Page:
In 2000 as well, the Toronto consulate noted Canadian Alliance leader Stockwell Day seemed to misunderstand Ontarians' concerns: "For example, the Alliance mistakenly focused on issues like provincial rights in a province where voters view themselves as the bulwark of national unity."
Regarding the NDP, the Ottawa embassy noted in 2006:
"The NDP entered the campaign with some traction as its leader Jack Layton has honed his style as a federal politician and because the party had real success in promoting social policies during the previous minority Parliament."
Yet by 1997, the same embassy said, the NDP had been mainly abandoned by rank-and-file union voters, "and labour leaders are divided over the question of whether the NDP can be replied upon to advance labour's agenda."
Former Liberal prime minister Pierre Elliott Trudeau died Sept. 28, 2000 and Chretien called an election for Nov. 27, a timing that the U.S. embassy in Ottawa said might be important: "Even members of the opposition privately acknowledge that much of this election will be spent fighting Trudeau's ghost."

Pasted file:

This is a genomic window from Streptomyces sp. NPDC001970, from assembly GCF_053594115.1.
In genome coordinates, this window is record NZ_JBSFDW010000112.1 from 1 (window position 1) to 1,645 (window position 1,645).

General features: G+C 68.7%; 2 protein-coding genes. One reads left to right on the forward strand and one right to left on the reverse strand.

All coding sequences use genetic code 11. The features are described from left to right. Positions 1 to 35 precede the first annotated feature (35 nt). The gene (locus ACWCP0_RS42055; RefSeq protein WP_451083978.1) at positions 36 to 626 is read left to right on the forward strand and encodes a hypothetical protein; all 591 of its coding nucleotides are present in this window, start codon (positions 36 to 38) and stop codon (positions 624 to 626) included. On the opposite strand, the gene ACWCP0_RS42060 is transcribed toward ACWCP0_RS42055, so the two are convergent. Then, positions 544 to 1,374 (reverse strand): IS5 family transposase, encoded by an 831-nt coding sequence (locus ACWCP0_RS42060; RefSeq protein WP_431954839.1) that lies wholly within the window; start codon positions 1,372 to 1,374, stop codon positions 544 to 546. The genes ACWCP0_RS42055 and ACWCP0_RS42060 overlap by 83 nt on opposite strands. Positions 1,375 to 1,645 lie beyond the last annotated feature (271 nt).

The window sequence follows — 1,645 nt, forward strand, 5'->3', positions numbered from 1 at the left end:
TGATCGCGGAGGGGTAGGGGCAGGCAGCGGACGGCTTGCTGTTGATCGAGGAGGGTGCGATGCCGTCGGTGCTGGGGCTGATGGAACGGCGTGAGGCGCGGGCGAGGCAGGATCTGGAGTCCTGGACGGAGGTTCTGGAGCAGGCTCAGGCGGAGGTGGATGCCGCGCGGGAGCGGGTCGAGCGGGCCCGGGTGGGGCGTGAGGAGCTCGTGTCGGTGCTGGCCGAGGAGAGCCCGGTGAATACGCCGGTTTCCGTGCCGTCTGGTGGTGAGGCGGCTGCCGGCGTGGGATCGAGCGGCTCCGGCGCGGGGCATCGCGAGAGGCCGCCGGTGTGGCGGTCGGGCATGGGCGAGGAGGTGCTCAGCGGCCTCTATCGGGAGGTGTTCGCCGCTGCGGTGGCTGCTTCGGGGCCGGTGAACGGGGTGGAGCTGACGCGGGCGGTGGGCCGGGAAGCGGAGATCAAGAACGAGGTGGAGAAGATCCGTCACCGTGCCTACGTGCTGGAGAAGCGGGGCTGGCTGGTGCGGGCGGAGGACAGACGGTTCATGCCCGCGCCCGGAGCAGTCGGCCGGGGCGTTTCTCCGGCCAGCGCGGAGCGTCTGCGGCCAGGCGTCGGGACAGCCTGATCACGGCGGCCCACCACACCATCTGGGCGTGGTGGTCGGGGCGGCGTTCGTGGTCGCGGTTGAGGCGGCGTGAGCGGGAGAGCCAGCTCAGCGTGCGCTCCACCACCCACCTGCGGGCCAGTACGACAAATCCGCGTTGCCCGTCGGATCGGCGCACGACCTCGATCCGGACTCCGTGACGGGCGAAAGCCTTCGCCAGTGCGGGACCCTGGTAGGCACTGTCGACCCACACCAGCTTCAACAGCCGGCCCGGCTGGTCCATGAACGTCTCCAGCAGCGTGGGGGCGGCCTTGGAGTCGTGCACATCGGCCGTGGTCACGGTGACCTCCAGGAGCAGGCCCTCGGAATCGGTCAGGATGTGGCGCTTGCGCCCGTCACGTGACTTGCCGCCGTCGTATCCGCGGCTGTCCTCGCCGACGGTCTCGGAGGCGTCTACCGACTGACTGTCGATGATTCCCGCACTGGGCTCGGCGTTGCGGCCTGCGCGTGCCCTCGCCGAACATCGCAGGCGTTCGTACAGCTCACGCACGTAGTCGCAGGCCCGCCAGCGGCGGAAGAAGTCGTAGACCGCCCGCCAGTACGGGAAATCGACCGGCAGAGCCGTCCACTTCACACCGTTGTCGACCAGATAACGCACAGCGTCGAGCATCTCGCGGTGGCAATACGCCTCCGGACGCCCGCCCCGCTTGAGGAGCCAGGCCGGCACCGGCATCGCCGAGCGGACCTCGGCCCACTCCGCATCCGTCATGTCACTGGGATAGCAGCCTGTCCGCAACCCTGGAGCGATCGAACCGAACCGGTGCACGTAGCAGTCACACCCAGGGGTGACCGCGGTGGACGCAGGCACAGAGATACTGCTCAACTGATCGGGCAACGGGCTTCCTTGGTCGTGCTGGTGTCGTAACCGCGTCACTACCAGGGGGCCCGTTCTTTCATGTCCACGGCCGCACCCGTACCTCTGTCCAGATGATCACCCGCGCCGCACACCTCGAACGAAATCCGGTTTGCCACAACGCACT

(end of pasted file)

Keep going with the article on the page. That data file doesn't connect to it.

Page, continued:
"The Liberal party's initial fears that calling a fall election would dishonour Trudeau's memory have been replaced with the desire to defend his legacy. Trudeau's death and the overwhelming national mourning has rekindled Canadians' identification with traditional Liberal values. . . . The Liberals however will have to walk a fine line between Trudeau's values and his policies, which many believe left Canada more divided and its citizens worse off economically."
On the free trade issue, American diplomats reported that the Conservatives would privately admit that they had "oversold" the benefits of the U.S. - Canada Free Trade Agreement in the mid-1980s, and were "very eager" to get the NAFTA negotiations out of the way before the 1997 campaign, "in which the FTA experience would be on trial."